1st Edition

Black British Jazz Routes, Ownership and Performance

By Jason Toynbee, Catherine Tackley Copyright 2014

    Black British musicians have been making jazz since around 1920 when the genre first arrived in Britain. This groundbreaking book reveals their hidden history and major contribution to the development of jazz in the UK. More than this, though, the chapters show the importance of black British jazz in terms of musical hybridity and the cultural significance of race. Decades before Steel Pulse, Soul II Soul, or Dizzee Rascal pushed their way into the mainstream, black British musicians were playing jazz in venues up and down the country from dance halls to tiny clubs. In an important sense, then, black British jazz demonstrates the crucial importance of musical migration in the musical history of the nation, and the links between popular and avant-garde forms. But the volume also provides a case study in how music of the African diaspora reverberates around the world, beyond the shores of the USA - the engine-house of global black music. As such it will engage scholars of music and cultural studies not only in Britain, but across the world.

    Chapter 1 Another Place, Another Race? Thinking through Jazz, Ethnicity and Diaspora in Britain, JasonToynbee, CatherineTackley, MarkDoffman; Part 1 Routes; Chapter 2 Towards a Black British Jazz, HowardRye; Chapter 3 Tiger Bay and the Roots/Routes of Black British Jazz, CatherineTackley; Chapter 4 Is Reggae to Black British Music as Blues is to Jazz? Caribbean Roots/Routes in Imaginings of Black British Jazz, KennethBilby; Part 2 Ownership; Chapter 5 Race, Consecration and the ‘Music Outside’? The making of the British Jazz Avant-Garde, MarkBanks, JasonToynbee; Chapter 6 ‘What you doin’ here?’ The Sounds, Sensibilities and Belonging(s) of Black British Jazz Musicians, MarkDoffman; Chapter 7 Soweto’s War, Justin A.Williams; Part 3 Performance; Chapter 8 Winifred Atwell and Her ‘Other Piano’, GeorgeMcKay; Chapter 9 Camping It Up: Jazz’s Modernity, Reginald Foresythe, Theodor Adorno and the Black Atlantic, GeorgeBurrows; Chapter 10 Standard, Advantage, and Race in British Discourse about Jazz, ByronDueck;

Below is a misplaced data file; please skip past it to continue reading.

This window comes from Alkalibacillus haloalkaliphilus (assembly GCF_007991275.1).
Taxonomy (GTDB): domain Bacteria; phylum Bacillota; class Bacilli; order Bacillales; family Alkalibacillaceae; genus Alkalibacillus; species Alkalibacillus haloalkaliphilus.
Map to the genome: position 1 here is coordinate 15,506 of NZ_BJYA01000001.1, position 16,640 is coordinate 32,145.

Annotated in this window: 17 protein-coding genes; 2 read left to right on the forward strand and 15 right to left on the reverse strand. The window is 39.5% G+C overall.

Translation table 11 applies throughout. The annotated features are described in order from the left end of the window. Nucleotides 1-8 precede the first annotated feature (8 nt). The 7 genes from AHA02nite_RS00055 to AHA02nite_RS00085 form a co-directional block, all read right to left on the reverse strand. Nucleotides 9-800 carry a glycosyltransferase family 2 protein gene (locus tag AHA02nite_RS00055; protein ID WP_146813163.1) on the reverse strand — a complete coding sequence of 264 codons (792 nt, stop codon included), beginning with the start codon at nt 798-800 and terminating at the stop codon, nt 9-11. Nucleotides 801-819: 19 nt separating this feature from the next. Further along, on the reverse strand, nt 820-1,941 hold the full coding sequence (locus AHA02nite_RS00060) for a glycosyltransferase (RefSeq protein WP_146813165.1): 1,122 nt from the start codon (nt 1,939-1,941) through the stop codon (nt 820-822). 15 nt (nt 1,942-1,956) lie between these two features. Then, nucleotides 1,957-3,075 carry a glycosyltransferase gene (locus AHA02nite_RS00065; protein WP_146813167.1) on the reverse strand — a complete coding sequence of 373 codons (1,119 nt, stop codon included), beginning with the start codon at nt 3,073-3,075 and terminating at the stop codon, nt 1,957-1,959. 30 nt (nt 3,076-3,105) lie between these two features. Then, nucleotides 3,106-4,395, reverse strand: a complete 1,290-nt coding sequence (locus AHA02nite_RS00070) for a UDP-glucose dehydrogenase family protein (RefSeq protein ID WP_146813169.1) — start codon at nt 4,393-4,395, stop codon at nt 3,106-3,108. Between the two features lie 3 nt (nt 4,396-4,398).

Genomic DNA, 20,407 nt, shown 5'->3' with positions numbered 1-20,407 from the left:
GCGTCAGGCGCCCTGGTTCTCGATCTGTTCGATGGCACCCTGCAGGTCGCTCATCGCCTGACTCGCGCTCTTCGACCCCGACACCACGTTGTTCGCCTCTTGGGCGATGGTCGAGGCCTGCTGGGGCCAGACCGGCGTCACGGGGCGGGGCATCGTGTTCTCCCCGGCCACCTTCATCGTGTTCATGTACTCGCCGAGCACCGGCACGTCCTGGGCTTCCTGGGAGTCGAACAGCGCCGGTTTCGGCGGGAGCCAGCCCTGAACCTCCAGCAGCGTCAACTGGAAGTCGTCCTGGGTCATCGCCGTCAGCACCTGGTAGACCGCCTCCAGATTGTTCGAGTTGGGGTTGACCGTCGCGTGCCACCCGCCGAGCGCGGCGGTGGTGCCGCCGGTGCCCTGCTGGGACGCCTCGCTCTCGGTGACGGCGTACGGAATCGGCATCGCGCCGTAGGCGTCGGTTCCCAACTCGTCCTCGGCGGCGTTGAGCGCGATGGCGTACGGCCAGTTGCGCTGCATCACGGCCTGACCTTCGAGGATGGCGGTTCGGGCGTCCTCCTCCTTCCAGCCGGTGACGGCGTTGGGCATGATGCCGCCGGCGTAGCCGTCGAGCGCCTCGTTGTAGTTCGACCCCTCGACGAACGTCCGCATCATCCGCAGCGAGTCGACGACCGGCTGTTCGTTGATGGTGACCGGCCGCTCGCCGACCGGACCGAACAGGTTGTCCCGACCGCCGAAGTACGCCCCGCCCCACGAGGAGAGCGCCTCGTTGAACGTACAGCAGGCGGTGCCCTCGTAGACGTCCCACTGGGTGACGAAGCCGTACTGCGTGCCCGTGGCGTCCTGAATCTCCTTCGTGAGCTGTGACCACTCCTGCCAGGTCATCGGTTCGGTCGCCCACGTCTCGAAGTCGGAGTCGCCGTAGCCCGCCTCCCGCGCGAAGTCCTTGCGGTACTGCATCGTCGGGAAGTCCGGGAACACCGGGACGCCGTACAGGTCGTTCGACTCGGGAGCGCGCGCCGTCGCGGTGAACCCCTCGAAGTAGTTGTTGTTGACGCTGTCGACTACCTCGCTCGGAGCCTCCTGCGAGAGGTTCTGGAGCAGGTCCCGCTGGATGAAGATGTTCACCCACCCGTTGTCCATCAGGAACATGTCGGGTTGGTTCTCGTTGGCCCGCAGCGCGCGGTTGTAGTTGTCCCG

Jason Toynbee is Senior Lecturer in the Department of Sociology at The Open University, UK. His research focuses on creativity and ethnicity in music. Jason’s most recent books are Bob Marley: Herald of a Postcolonial World? (2007), and as co-editor Migrating Music (2011 with Byron Dueck). He led the AHRC funded research project ’What Is Black British Jazz?’ at The Open University. Catherine Tackley is Senior Lecturer in Music at The Open University, UK. She is author of The Evolution of Jazz in Britain, 1880-1935 (Ashgate, 2005) and Benny Goodman’s Famous 1938 Carnegie Hall Jazz Concert (2012). Catherine is currently leading the AHRC-funded network ’Atlantic Sounds: Ships and Sailortowns’ and is a co-editor of the Jazz Research Journal. Mark Doffman researches and teaches in the Faculty of Music at the University of Oxford, UK. His research interests lie around creativity, psycho-social dynamics in music performance, temporality in music, and jazz performance. In addition to his research and teaching, Mark continues to perform as a jazz drummer.